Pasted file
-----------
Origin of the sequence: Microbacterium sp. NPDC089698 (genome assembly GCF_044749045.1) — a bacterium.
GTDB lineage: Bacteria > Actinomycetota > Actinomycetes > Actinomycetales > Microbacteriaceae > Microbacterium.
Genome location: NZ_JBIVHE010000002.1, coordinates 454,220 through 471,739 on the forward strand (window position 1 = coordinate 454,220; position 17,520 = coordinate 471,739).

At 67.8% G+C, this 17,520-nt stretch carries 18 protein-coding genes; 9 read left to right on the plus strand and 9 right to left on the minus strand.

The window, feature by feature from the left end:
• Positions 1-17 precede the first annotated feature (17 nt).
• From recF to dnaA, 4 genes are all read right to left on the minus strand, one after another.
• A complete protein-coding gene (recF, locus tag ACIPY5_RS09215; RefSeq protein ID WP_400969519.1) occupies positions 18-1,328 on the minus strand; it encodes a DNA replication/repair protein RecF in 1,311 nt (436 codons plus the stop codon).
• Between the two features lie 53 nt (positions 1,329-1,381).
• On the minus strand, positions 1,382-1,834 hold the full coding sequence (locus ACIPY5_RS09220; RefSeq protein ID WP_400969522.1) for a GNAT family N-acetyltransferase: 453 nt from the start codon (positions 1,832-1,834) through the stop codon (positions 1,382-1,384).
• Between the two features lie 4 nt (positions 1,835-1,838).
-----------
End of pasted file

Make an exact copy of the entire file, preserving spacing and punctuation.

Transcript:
Origin of the sequence: Microbacterium sp. NPDC089698 (genome assembly GCF_044749045.1) — a bacterium.
GTDB lineage: Bacteria > Actinomycetota > Actinomycetes > Actinomycetales > Microbacteriaceae > Microbacterium.
Genome location: NZ_JBIVHE010000002.1, coordinates 454,220 through 471,739 on the forward strand (window position 1 = coordinate 454,220; position 17,520 = coordinate 471,739).

At 67.8% G+C, this 17,520-nt stretch carries 18 protein-coding genes; 9 read left to right on the plus strand and 9 right to left on the minus strand.

The window, feature by feature from the left end:
• Positions 1-17 precede the first annotated feature (17 nt).
• From recF to dnaA, 4 genes are all read right to left on the minus strand, one after another.
• A complete protein-coding gene (recF, locus tag ACIPY5_RS09215; RefSeq protein ID WP_400969519.1) occupies positions 18-1,328 on the minus strand; it encodes a DNA replication/repair protein RecF in 1,311 nt (436 codons plus the stop codon).
• Between the two features lie 53 nt (positions 1,329-1,381).
• On the minus strand, positions 1,382-1,834 hold the full coding sequence (locus ACIPY5_RS09220; RefSeq protein ID WP_400969522.1) for a GNAT family N-acetyltransferase: 453 nt from the start codon (positions 1,832-1,834) through the stop codon (positions 1,382-1,384).
• Between the two features lie 4 nt (positions 1,835-1,838).